Under Rule 506(b), if a company sold securities only to accredited investors then it could (i) raise an unlimited amount of funds from an unlimited amount of investors, and (ii) decide what information it needed to disclose to investors, with the bare minimum being anything viewed as material and not violating anti-fraud prohibitions. In addition, as a result of federal preemption, it’s incredibly easy to find state securities law exemptions for a Rule 506 deal. However, the company could not generally solicit or advertise (viewed as the only downside of using Rule 506(b)). As you will see, RC capably removed the accredited requirement and established rules that allow non-accredited investors to put money behind RC companies. The counterbalance, however, is increased disclosure, filing requirements and intermediary requirements. So, as much as RC can be seen as an advance, it still tightly a grip on some of the negative requirements of earlier exemptions. One potential upside is that RC appears to federally preempt state regulations similar to Rule 506(b) meaning that it could solve the state securities exemption issue in the crowdfunding context.
The following is a summary of some of the requirements for complying with RC. For a slightly more detailed summary, including a description of some of the requirements of the funding portals, feel free to check out the SEC’s Release found here. Again, these are only summaries and the actual rules themselves are quite numerous and intricate, particularly around how the funding portals function and the disclosure requirements of the companies. Please consult the actual rules for a full and complete understanding.
In order for the company issuing securities to comply with RC, the company must:
- Not raise more than $1,000,000 in the aggregate during any 12-month period through crowdfunding;
- Not run afoul of eligibility requirements (e.g., non-U.S. companies, Exchange Act reporting companies, companies that have failed to comply with annual report requirements under RC during the two years immediately preceding the filing of the offering statement, companies with no specific business plan, etc.);
- Conduct the offering through an SEC-registered intermediary like a broker-dealer or a funding portal (only one portal intermediary platform can be used at a time, and the intermediaries have a fulsome set of rules that they themselves must follow);
- File an annual report with the SEC and provide it to investors; and
- File the following information with the SEC and provide this information to both investors and intermediaries facilitating the offering:
- Price per share and method of determination, target offering amount, deadlines and whether or not the company will allow over-subscriptions;
- Discussion of the company’s financial condition;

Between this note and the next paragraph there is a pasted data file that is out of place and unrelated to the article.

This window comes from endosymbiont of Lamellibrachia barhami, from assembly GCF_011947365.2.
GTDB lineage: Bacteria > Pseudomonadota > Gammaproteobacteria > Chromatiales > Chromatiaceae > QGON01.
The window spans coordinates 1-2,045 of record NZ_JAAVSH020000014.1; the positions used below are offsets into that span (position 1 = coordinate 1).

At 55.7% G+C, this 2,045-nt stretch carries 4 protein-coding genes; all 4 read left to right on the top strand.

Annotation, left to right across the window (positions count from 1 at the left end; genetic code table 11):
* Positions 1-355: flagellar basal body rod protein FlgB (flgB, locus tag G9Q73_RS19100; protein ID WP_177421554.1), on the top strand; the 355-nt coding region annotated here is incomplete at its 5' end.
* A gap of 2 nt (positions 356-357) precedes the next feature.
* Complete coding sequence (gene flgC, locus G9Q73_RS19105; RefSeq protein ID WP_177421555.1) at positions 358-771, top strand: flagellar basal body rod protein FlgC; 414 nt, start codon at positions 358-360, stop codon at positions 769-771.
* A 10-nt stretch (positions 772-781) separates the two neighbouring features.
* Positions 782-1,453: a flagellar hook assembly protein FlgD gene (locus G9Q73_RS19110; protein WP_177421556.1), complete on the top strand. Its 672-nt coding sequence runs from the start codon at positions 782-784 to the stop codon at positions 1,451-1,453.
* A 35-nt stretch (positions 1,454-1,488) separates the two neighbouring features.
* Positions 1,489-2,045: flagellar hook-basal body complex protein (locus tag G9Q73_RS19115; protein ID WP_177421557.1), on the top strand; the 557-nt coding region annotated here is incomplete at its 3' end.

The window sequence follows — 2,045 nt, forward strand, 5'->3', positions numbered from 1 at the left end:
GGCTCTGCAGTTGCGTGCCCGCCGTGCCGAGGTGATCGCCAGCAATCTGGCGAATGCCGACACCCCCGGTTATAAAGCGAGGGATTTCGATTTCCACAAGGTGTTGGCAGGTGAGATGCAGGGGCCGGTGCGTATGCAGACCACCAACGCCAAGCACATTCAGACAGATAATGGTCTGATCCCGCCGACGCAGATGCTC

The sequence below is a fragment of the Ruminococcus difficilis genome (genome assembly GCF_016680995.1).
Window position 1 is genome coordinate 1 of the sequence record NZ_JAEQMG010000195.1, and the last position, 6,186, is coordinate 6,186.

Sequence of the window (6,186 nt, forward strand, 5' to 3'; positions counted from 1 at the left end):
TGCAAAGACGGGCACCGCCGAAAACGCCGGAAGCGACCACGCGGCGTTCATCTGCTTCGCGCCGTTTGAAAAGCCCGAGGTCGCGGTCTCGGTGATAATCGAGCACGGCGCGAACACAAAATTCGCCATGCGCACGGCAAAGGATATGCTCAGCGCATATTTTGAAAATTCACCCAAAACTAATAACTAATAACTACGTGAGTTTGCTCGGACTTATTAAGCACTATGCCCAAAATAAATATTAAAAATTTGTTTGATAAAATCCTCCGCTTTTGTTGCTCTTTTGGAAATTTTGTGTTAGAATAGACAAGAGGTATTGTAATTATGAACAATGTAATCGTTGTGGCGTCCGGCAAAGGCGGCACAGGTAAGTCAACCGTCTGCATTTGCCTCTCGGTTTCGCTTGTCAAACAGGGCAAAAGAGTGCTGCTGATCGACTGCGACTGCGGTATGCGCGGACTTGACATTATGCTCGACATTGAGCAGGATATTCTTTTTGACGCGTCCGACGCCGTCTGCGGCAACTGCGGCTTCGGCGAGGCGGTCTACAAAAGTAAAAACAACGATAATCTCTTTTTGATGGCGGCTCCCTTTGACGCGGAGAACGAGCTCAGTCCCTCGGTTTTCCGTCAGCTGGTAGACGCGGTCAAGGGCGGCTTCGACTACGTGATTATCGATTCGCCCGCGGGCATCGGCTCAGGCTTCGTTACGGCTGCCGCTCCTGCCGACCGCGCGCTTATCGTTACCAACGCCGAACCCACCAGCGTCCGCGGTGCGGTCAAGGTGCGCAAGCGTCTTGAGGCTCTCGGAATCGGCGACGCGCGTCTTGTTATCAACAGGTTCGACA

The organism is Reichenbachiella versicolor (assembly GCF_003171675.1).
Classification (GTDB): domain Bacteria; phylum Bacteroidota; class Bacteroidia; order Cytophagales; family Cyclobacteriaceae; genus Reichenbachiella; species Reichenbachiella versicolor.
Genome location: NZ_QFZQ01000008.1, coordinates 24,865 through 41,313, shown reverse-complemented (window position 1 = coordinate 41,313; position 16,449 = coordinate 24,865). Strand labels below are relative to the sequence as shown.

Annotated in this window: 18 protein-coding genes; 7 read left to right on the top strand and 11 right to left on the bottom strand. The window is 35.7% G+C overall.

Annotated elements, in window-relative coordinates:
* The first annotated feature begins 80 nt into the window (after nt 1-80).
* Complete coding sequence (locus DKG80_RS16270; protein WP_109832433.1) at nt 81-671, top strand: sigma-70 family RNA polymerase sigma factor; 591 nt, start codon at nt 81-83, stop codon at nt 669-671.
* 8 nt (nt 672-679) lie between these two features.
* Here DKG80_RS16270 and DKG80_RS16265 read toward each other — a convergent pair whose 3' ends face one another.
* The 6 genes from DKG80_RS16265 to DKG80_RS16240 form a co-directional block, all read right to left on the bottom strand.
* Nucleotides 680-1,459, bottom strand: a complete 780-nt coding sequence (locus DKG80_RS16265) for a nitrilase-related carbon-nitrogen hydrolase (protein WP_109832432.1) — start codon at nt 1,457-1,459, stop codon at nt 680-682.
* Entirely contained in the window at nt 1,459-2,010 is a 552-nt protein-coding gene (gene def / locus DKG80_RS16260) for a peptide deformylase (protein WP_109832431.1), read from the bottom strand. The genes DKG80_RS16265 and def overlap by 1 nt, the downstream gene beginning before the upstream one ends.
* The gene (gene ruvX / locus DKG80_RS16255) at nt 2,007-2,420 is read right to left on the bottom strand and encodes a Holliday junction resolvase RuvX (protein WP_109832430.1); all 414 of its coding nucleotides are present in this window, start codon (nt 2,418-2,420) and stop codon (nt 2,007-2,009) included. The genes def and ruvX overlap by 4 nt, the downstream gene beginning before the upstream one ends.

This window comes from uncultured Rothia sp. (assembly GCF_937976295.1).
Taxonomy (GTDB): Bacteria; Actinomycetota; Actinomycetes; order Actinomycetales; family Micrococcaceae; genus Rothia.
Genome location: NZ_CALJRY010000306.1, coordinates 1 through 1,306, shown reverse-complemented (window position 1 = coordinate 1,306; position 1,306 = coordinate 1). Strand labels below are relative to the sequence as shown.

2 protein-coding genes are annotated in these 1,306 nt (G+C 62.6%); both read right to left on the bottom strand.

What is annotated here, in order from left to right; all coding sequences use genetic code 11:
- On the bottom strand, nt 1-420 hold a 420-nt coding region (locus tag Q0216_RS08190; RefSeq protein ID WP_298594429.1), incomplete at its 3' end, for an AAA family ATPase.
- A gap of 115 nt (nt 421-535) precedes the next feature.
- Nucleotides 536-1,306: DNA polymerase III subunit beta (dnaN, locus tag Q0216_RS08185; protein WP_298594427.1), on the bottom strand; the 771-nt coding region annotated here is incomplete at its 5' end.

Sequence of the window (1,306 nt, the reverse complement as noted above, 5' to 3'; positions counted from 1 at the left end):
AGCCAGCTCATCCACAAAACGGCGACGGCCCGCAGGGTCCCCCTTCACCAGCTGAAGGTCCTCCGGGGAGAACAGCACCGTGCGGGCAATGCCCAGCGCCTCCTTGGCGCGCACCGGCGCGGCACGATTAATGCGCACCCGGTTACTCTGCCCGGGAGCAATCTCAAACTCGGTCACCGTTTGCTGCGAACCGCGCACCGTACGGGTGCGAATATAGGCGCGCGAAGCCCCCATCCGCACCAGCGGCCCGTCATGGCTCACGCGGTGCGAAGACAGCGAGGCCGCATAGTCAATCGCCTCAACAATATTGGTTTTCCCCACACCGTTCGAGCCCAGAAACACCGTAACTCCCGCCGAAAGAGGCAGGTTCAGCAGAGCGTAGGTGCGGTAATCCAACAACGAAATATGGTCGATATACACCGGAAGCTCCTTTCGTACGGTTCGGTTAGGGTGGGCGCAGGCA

- Financial statements that, depending on the amount offered and sold during a 12-month period, are accompanied by information from the company’s tax returns, reviewed by an independent public accountant, or audited by an independent auditor. If a company is offering more than $500,000 but not more than $1,000,000 and relying on RC for the first time it will be permitted to provide reviewed rather than audited financial statements unless audited statements are available;
- Description of the business and use of proceeds;
- Information about officers and directors as well as owners of 20% or more of the company; and
- Certain related-party transactions.
Notice that the requirements for RC are very different from those required to sell securities to just accredited investors under Rule 506(b).
Over a 12-month period, investors participating in RC offerings are permitted to invest across all crowdfunding offerings up to:
- The greater of $2,000 or 5% of the lesser of their annual income or net worth, if either their annual income or net worth is less than $100,000; or
- Ten percent (10%) of the lesser of their annual income or net worth, if both their annual income and net worth are equal to or exceed $100,000.
In any event, during the 12-month period, an investor is not permitted to invest more than $100,000 in the aggregate across all crowdfunding offerings. Again, very different from what constitutes an accredited investor.
How Can You Utilize RC If You Desire to Raise Angel or Venture Capital Financing?
My gut tells me that angel networks or institutional venture funds may not be interested in funding companies that already have 100, 200, 300 or more crowdfunding investors prior to seeking early stage financing – I could be wrong on this, but it’s what my gut tells me today. It’s just an unwieldy number and presents some practical issues around governance and administrative burden of keeping all those chefs out of the kitchen. So, if you utilize RC for early stage financing, but you think you want to preserve the ability to raise money from angel investors or venture capital funds, then at the very least I would keep the number of investors in the low double digits. Also, be careful not to offer investment terms under RC that would torpedo your ability to attract angel investors or venture capital funds at a later date. Of course, all of this presumes that your company has a business model that fits the venture capital model (i.e., 5-7 year exit, at least 3-5x return on investor money but hopefully higher, scalable and growing 100% or more year-over-year).
The rules will be subject to public comment for 60 days after they are published in the Federal Register, and 180 days after such publication the rules will be effective. The forms enabling funding portals to register with the SEC, a necessary component of the new crowdfunding rules, will be effective January 29, 2016.